Layer Your Business Protection Through Multi Factor Authentication

IT News

What is it?

Multi-Factor Authentication (or MFA for short), is a security method that allows you to log in to a service or system with more than just a password. As passwords tend to be weak in terms of security, Multi-factor Authentication greatly reduces your risk of a data breach. There are multiple options when it comes to MFA, with it coming in all shapes and sizes. Commonly found are things like SMS or email codes that are sent to you after you have entered your password (think internet banking)Another example would be unlocking your phone with your fingerprint or face. Highly secure alternatives come in the form of physical authentication devices like USB keys, and through special authenticator apps for your phone, that cycle through security codes at regular intervals. Usually, once you have passed at least a couple of these authentication methods, access will be granted. 

What makes MFA so strong is that it compromises multiple parts, rather than relying solely on a password (hence the “multi-factor” part)It is based on something you have (physical access to a device like a phone); something you know (your password, hopefully!); something you are (biometrics like iris scans or your fingerprints). Using some or all these authentication options make it incredibly difficult for a cybercriminal to gain access to your accounts. Unless they have your password cracked AND have immediate access to your device(s) AND have your eyes/hands, it will be quite tricky for them to actually compromise your account. Because of this, MFA is the bane of cybercriminals. It should be noted however, it does not make you completely impervious to attack, but it certainly does make it that much bit harder. 

But why do I need it?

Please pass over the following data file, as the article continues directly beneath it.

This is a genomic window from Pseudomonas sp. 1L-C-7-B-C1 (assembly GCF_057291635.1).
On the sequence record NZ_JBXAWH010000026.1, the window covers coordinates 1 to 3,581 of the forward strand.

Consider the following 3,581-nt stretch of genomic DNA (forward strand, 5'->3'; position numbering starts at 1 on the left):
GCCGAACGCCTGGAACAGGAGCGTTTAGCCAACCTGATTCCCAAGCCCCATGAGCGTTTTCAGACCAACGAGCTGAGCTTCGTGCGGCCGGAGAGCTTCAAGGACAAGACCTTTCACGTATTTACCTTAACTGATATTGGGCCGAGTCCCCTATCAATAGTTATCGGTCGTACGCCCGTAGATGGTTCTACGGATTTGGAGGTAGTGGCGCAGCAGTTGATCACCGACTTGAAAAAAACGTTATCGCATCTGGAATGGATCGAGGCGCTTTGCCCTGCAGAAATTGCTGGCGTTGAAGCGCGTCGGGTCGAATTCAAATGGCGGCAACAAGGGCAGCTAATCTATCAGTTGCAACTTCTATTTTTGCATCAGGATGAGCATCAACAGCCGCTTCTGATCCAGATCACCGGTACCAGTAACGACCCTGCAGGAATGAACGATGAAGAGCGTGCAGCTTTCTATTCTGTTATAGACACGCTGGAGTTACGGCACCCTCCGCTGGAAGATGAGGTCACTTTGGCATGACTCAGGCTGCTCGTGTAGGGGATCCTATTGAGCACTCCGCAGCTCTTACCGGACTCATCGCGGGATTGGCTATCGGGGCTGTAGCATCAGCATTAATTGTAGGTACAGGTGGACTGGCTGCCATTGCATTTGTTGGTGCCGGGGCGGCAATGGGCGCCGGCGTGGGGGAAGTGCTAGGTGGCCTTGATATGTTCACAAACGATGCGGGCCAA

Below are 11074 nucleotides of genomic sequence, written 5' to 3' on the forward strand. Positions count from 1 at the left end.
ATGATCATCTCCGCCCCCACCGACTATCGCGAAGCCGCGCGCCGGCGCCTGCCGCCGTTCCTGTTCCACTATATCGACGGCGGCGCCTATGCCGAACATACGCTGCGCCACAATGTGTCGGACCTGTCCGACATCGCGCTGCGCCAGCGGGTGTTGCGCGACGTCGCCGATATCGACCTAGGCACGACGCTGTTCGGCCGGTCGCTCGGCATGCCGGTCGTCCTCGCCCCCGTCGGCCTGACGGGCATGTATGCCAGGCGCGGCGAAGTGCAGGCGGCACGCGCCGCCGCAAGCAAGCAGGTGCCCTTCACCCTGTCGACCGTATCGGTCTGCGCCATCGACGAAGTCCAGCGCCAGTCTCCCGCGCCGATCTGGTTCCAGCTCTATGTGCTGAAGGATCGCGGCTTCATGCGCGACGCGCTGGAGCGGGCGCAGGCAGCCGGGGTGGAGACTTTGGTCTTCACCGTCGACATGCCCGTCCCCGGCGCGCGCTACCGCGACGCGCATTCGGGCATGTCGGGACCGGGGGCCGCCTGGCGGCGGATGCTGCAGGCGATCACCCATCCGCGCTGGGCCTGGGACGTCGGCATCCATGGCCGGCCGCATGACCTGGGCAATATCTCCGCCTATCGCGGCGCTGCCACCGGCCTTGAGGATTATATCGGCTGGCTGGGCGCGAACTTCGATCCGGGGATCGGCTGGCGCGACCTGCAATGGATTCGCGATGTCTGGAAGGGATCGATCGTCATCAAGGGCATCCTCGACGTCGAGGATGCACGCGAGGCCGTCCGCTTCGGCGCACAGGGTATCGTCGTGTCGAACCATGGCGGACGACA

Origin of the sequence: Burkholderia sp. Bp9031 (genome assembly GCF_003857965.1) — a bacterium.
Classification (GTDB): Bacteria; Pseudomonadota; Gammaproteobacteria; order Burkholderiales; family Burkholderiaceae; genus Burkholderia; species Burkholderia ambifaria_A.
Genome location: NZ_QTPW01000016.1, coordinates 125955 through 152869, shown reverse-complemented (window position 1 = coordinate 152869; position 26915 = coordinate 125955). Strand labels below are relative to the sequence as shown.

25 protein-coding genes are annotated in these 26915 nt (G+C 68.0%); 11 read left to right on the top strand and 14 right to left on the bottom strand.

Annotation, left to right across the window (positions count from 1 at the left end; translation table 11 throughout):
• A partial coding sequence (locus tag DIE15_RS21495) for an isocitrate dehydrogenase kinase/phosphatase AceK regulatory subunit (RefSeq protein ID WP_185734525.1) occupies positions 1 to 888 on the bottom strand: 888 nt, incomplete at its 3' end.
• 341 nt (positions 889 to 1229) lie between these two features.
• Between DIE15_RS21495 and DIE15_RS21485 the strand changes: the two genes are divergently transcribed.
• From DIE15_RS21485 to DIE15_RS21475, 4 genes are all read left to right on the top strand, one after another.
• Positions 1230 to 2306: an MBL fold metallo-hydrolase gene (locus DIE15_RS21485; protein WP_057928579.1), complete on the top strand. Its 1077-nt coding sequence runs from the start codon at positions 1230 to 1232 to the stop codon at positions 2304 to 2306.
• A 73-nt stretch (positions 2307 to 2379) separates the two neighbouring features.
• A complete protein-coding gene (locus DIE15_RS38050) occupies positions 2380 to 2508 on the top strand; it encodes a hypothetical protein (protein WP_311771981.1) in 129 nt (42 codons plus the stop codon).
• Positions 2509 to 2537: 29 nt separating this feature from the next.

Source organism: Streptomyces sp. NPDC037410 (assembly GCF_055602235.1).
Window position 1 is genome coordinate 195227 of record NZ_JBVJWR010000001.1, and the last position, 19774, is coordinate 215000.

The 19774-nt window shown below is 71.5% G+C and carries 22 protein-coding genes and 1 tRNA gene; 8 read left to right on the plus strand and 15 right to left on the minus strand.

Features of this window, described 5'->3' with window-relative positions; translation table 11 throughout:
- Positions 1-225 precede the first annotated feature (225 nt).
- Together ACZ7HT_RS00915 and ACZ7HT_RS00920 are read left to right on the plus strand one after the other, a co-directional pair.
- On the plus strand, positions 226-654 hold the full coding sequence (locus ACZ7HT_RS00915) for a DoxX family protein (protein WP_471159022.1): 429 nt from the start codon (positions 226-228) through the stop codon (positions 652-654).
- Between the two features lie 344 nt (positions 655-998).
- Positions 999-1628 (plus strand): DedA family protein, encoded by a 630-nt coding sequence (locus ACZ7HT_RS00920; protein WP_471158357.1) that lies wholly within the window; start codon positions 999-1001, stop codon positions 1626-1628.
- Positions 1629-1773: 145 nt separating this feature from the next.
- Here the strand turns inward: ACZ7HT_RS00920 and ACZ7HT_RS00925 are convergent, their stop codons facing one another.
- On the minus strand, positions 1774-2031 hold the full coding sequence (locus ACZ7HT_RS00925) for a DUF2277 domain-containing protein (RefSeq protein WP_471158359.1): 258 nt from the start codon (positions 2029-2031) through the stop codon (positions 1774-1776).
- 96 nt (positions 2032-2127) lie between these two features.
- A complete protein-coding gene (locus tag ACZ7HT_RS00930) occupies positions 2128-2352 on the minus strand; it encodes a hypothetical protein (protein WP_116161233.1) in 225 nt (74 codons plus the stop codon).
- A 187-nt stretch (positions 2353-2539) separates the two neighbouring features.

This may all seem a tad over the top. You might have an incredibly complex password – with letters, numbers & symbols – but that still does not make it impenetrable. MFA provides a layered approach to protecting your accounts & services. As we have already mentioned, by adding these extra options, the difficulty in bypassing them is increased tenfold. The simplicity involved in utilising MFA greatly outweighs the worst-case scenario if you are the victim of a cyberattack and do not use MFA. 

For your users’ sake, using MFA can be a reassurance that your company takes cybersecurity seriously. This will then also instil the same mentality across your team. Your hand may also be forced as MFA is becoming part of many standard frameworks. If you want to work with certain companies, they will require you to use MFA in some shape or form. If you are working from home, MFA is also incredibly useful as it makes user logins that much more secure. Regulatory compliance often calls for MFA, and to be honest, it is kind of a no brainer. MFA imposes little risk for fantastic security. It has been said before but it’s worth saying again: all it takes is one successful cyberattack against your business to have potentially game-changing consequences. Why take the risk when MFA is just a step away from turning your weak defence into Fort Knox? 

How does it work?

MFA works by being deployed into your existing IT infrastructure. It verifies your users using unique codes that are incredibly difficult to crack as we have mentioned. Once they enter their password correctly, a secure message is sent to a remote server that confirms access and then sends out an MFA code. What’s great with MFA is that it can be used with more than just email systems. You can use it to log into PCs as well. This makes it an incredibly versatile tool that gives you plenty of flexibility in terms of how you take advantage of it. Many companies provide great MFA solutions, with Microsoft’s Azure AD working with many of them. This allows for seamless integration into your existing IT infrastructure with little disruption. 

In conclusion it’s clear to see that MFA is a must for any business that is looking to increase security at their company in line with modern standards. Using solely passwords is no longer acceptable today. If you were to fall victim to a cyberattack, you wouldn’t have a leg to stand on in terms of stating your claim that it wasn’t you fault. MFA is a great benefit to your business and that cannot be understated. 

If you want to find out how we can help you setup MFA in your business contact us at hello@bcs365.co.uk or call 01843 572 600.

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